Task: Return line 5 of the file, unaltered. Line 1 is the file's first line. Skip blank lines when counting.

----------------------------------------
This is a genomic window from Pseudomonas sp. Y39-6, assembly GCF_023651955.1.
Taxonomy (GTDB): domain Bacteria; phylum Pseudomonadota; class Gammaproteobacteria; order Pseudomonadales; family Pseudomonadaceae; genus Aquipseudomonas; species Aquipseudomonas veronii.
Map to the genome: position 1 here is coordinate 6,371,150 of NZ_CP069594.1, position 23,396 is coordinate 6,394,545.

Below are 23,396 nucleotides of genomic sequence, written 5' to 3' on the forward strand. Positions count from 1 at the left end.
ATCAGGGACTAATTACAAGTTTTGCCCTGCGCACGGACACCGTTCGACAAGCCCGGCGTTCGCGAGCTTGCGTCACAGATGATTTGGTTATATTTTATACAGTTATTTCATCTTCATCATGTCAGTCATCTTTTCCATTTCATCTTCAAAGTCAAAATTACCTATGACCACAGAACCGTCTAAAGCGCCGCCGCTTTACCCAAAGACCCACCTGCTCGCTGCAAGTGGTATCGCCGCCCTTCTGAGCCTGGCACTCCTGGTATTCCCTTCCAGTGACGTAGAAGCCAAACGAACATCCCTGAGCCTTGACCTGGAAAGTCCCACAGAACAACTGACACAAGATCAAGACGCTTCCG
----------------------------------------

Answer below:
ATCAGGGACTAATTACAAGTTTTGCCCTGCGCACGGACACCGTTCGACAAGCCCGGCGTTCGCGAGCTTGCGTCACAGATGATTTGGTTATATTTTATACAGTTATTTCATCTTCATCATGTCAGTCATCTTTTCCATTTCATCTTCAAAGTCAAAATTACCTATGACCACAGAACCGTCTAAAGCGCCGCCGCTTTACCCAAAGACCCACCTGCTCGCTGCAAGTGGTATCGCCGCCCTTCTGAGCCTGGCACTCCTGGTATTCCCTTCCAGTGACGTAGAAGCCAAACGAACATCCCTGAGCCTTGACCTGGAAAGTCCCACAGAACAACTGACACAAGATCAAGACGCTTCCG